How to Pack Medicine for Air Travel
Keeping your medications close to you during air travel is important, whether you're taking a quick one-hour commuter flight or an international flight that includes a layover. The TSA has strict rules about what can and cannot fly with you, but medications are recognized as essential carry-on items that need to stay packed in your hand luggage. As long as your medications are labeled and packed correctly, you won't have a problem boarding with prescription or over-the-counter medicines.
Create a list of your prescriptions and over-the-counter medications. Note the prescribing doctor, the dosage and how often you take them. This list can help you pack and ensure you don't forget anything.
Use carry-on luggage. Never pack your medicines in bags that you check because you don't want to run the risk of having those bags get lost or tampered with.
Copy all prescriptions written by your doctors, and keep those with the medications. This is especially important when you have a liquid medicine that exceeds the 3-ounce rule established by the TSA. Prescriptions will also explain your auto-injector or syringes you travel with.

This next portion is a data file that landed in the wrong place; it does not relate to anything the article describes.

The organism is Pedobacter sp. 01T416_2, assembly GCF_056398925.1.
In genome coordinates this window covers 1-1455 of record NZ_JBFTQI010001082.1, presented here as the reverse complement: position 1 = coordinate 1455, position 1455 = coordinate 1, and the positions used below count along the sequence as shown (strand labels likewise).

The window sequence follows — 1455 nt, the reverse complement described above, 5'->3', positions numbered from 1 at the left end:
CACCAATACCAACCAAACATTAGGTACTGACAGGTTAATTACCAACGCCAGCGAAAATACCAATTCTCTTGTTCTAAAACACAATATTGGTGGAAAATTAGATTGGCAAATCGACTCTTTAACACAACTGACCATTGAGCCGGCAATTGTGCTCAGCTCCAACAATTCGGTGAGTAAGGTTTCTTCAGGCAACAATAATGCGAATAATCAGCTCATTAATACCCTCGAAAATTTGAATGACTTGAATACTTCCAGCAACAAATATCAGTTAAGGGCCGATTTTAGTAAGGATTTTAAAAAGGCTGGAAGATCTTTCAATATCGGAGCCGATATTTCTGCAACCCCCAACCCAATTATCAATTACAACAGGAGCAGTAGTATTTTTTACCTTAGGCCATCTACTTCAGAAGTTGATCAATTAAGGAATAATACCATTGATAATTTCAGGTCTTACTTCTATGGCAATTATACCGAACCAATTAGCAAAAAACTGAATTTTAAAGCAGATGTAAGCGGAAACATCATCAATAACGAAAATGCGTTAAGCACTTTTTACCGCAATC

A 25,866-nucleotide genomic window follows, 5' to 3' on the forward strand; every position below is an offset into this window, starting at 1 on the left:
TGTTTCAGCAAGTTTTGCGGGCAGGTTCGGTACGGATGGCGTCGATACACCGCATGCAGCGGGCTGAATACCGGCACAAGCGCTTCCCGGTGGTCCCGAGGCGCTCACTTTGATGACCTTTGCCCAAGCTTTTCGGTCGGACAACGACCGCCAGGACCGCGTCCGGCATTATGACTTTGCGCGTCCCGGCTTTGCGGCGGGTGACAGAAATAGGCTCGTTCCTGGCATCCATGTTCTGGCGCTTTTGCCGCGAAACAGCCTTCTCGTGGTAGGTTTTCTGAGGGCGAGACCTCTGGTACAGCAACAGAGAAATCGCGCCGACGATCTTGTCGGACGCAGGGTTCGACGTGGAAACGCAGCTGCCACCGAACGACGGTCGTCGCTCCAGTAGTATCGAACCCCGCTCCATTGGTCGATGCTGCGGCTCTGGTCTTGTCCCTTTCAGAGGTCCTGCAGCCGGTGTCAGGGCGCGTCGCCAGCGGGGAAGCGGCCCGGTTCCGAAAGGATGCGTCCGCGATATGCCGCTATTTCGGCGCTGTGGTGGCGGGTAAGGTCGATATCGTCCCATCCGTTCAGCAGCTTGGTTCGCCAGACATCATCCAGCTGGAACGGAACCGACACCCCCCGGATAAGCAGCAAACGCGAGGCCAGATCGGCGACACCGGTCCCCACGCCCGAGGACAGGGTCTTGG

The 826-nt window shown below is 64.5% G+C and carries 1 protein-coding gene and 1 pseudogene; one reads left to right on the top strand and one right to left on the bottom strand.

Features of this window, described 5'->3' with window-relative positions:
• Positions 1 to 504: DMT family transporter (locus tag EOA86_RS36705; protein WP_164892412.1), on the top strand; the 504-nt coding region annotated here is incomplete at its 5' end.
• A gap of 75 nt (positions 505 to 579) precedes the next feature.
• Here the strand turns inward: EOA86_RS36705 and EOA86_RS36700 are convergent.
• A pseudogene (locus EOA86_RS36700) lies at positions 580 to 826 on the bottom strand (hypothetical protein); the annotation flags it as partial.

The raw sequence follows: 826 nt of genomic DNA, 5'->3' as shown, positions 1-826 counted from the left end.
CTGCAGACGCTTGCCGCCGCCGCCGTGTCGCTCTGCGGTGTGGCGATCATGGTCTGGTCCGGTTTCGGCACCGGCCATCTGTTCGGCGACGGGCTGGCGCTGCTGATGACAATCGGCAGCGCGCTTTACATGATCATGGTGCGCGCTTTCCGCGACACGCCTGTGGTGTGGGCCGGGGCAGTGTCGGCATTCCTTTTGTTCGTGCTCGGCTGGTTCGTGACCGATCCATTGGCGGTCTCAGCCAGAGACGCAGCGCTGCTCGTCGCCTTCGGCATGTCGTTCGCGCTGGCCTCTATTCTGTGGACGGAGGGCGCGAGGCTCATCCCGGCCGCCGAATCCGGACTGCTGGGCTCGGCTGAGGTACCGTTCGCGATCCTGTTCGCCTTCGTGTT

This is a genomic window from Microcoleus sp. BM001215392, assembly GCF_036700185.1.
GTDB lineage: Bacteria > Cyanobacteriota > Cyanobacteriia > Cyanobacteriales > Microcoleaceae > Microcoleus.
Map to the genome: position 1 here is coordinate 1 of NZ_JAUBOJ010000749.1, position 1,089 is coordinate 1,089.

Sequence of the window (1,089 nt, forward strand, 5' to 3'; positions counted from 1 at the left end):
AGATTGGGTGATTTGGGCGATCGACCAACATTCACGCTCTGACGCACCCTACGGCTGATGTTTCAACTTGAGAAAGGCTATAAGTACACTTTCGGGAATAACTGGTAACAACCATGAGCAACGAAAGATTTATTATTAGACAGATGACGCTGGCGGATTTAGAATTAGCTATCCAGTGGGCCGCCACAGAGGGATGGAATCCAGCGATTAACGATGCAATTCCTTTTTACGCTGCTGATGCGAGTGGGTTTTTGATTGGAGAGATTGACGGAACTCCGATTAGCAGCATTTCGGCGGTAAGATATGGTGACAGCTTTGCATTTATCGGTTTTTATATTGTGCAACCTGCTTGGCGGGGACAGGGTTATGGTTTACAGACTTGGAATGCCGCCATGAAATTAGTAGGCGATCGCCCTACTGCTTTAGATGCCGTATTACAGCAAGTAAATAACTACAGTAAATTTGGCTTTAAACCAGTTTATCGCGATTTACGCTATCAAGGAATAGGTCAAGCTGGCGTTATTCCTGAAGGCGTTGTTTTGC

Identify any controlled substances, such as oxycodone, that you have a prescription for. The Centers for Disease Control (CDC) recommends including a letter from your prescribing physician explaining any injectable medicines or controlled substances.
Keep your medicines in their original bottles or containers. This will easily identify them and prevent you from getting confused when it's time to take them.
Pack medicines that need to be refrigerated in an insulated bag. Try a small lunch bag to ensure those medications stay cool. Using a freezer pack in the bag is good for long flights.
Place all medications in a clear plastic bag so security and airline officials can see what you have. Keep this bag easily accessible so you can pull it out of your carry-on luggage when you go through the security checkpoint.
Bring water and snacks if you need to take your medication during the flight with food and water. The TSA prohibits bottled water to be taken past the checkpoint, but makes exceptions for people with medical conditions. You can also buy water before you board.
Things You Will Need
Pack a little more medicine than you need for your trip, just in case you end up staying longer than you intended or you are stuck with a flight delay or cancellation.
Stay on schedule with any medications you need to take during your flight. The timing can get confusing, especially if you are crossing time zones, so set an alarm or other reminder when it's time to take something.